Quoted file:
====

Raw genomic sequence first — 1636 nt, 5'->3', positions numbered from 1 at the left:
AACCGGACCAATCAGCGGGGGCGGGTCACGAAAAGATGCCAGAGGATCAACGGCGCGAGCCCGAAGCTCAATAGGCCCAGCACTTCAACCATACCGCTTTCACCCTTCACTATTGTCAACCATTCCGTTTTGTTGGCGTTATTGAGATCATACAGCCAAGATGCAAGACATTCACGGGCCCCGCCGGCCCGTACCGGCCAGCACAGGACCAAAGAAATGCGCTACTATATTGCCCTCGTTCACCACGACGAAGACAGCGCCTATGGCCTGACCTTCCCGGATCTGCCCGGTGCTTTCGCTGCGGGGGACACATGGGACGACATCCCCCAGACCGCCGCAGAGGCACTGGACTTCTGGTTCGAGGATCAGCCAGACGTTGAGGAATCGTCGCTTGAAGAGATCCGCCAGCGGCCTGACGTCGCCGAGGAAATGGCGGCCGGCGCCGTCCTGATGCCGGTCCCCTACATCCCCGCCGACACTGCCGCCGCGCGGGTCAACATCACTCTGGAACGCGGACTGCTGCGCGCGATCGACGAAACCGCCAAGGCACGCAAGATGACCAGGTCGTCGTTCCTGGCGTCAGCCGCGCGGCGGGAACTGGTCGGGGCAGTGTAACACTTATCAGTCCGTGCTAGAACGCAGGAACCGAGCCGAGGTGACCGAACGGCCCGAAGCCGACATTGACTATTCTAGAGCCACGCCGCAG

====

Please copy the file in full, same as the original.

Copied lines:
Raw genomic sequence first — 1636 nt, 5'->3', positions numbered from 1 at the left:
AACCGGACCAATCAGCGGGGGCGGGTCACGAAAAGATGCCAGAGGATCAACGGCGCGAGCCCGAAGCTCAATAGGCCCAGCACTTCAACCATACCGCTTTCACCCTTCACTATTGTCAACCATTCCGTTTTGTTGGCGTTATTGAGATCATACAGCCAAGATGCAAGACATTCACGGGCCCCGCCGGCCCGTACCGGCCAGCACAGGACCAAAGAAATGCGCTACTATATTGCCCTCGTTCACCACGACGAAGACAGCGCCTATGGCCTGACCTTCCCGGATCTGCCCGGTGCTTTCGCTGCGGGGGACACATGGGACGACATCCCCCAGACCGCCGCAGAGGCACTGGACTTCTGGTTCGAGGATCAGCCAGACGTTGAGGAATCGTCGCTTGAAGAGATCCGCCAGCGGCCTGACGTCGCCGAGGAAATGGCGGCCGGCGCCGTCCTGATGCCGGTCCCCTACATCCCCGCCGACACTGCCGCCGCGCGGGTCAACATCACTCTGGAACGCGGACTGCTGCGCGCGATCGACGAAACCGCCAAGGCACGCAAGATGACCAGGTCGTCGTTCCTGGCGTCAGCCGCGCGGCGGGAACTGGTCGGGGCAGTGTAACACTTATCAGTCCGTGCTAGAACGCAGGAACCGAGCCGAGGTGACCGAACGGCCCGAAGCCGACATTGACTATTCTAGAGCCACGCCGCAG